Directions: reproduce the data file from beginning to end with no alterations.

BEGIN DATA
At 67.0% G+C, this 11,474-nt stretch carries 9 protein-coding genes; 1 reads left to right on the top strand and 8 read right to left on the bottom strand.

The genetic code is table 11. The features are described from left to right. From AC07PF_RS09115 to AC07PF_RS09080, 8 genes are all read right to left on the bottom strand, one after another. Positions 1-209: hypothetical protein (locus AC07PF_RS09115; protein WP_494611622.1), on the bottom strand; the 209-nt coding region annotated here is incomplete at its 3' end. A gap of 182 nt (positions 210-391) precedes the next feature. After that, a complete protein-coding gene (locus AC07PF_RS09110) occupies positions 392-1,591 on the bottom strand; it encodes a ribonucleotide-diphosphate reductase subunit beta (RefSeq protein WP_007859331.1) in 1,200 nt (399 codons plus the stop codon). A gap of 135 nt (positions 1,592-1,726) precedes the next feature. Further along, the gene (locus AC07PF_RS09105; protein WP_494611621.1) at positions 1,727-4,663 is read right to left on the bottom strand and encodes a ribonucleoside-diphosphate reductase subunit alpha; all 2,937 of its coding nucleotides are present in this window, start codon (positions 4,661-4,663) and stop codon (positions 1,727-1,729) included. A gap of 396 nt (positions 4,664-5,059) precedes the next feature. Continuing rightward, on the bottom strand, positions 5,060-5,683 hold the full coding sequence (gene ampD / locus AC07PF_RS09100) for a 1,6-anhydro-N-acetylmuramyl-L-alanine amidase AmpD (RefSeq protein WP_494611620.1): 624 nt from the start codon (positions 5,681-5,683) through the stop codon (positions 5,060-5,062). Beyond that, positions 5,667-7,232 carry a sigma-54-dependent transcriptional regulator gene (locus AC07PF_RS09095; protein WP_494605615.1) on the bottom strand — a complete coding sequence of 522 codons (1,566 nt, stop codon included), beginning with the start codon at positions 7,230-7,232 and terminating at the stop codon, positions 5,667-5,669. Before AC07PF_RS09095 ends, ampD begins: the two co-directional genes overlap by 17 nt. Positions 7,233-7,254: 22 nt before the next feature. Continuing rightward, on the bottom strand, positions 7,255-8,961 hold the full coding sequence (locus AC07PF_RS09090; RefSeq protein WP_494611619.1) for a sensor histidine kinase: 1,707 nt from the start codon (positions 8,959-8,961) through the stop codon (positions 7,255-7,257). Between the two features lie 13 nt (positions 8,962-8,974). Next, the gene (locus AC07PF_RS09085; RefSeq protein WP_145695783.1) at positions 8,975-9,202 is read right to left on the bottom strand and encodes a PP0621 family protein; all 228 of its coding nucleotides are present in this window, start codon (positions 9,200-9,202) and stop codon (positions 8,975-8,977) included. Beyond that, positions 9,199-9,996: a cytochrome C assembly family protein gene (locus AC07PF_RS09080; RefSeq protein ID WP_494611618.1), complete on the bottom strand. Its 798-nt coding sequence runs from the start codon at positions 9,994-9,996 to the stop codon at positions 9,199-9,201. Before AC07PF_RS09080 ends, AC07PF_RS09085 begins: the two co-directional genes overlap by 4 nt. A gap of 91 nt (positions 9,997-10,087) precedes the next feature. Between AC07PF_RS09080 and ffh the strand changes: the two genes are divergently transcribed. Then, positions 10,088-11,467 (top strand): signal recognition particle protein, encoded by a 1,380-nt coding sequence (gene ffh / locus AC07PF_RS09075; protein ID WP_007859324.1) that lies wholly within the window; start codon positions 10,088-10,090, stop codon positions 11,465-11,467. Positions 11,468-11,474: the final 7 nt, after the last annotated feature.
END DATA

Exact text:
At 67.0% G+C, this 11,474-nt stretch carries 9 protein-coding genes; 1 reads left to right on the top strand and 8 read right to left on the bottom strand.

The genetic code is table 11. The features are described from left to right. From AC07PF_RS09115 to AC07PF_RS09080, 8 genes are all read right to left on the bottom strand, one after another. Positions 1-209: hypothetical protein (locus AC07PF_RS09115; protein WP_494611622.1), on the bottom strand; the 209-nt coding region annotated here is incomplete at its 3' end. A gap of 182 nt (positions 210-391) precedes the next feature. After that, a complete protein-coding gene (locus AC07PF_RS09110) occupies positions 392-1,591 on the bottom strand; it encodes a ribonucleotide-diphosphate reductase subunit beta (RefSeq protein WP_007859331.1) in 1,200 nt (399 codons plus the stop codon). A gap of 135 nt (positions 1,592-1,726) precedes the next feature. Further along, the gene (locus AC07PF_RS09105; protein WP_494611621.1) at positions 1,727-4,663 is read right to left on the bottom strand and encodes a ribonucleoside-diphosphate reductase subunit alpha; all 2,937 of its coding nucleotides are present in this window, start codon (positions 4,661-4,663) and stop codon (positions 1,727-1,729) included. A gap of 396 nt (positions 4,664-5,059) precedes the next feature. Continuing rightward, on the bottom strand, positions 5,060-5,683 hold the full coding sequence (gene ampD / locus AC07PF_RS09100) for a 1,6-anhydro-N-acetylmuramyl-L-alanine amidase AmpD (RefSeq protein WP_494611620.1): 624 nt from the start codon (positions 5,681-5,683) through the stop codon (positions 5,060-5,062). Beyond that, positions 5,667-7,232 carry a sigma-54-dependent transcriptional regulator gene (locus AC07PF_RS09095; protein WP_494605615.1) on the bottom strand — a complete coding sequence of 522 codons (1,566 nt, stop codon included), beginning with the start codon at positions 7,230-7,232 and terminating at the stop codon, positions 5,667-5,669. Before AC07PF_RS09095 ends, ampD begins: the two co-directional genes overlap by 17 nt. Positions 7,233-7,254: 22 nt before the next feature. Continuing rightward, on the bottom strand, positions 7,255-8,961 hold the full coding sequence (locus AC07PF_RS09090; RefSeq protein WP_494611619.1) for a sensor histidine kinase: 1,707 nt from the start codon (positions 8,959-8,961) through the stop codon (positions 7,255-7,257). Between the two features lie 13 nt (positions 8,962-8,974). Next, the gene (locus AC07PF_RS09085; RefSeq protein WP_145695783.1) at positions 8,975-9,202 is read right to left on the bottom strand and encodes a PP0621 family protein; all 228 of its coding nucleotides are present in this window, start codon (positions 9,200-9,202) and stop codon (positions 8,975-8,977) included. Beyond that, positions 9,199-9,996: a cytochrome C assembly family protein gene (locus AC07PF_RS09080; RefSeq protein ID WP_494611618.1), complete on the bottom strand. Its 798-nt coding sequence runs from the start codon at positions 9,994-9,996 to the stop codon at positions 9,199-9,201. Before AC07PF_RS09080 ends, AC07PF_RS09085 begins: the two co-directional genes overlap by 4 nt. A gap of 91 nt (positions 9,997-10,087) precedes the next feature. Between AC07PF_RS09080 and ffh the strand changes: the two genes are divergently transcribed. Then, positions 10,088-11,467 (top strand): signal recognition particle protein, encoded by a 1,380-nt coding sequence (gene ffh / locus AC07PF_RS09075; protein ID WP_007859324.1) that lies wholly within the window; start codon positions 10,088-10,090, stop codon positions 11,465-11,467. Positions 11,468-11,474: the final 7 nt, after the last annotated feature.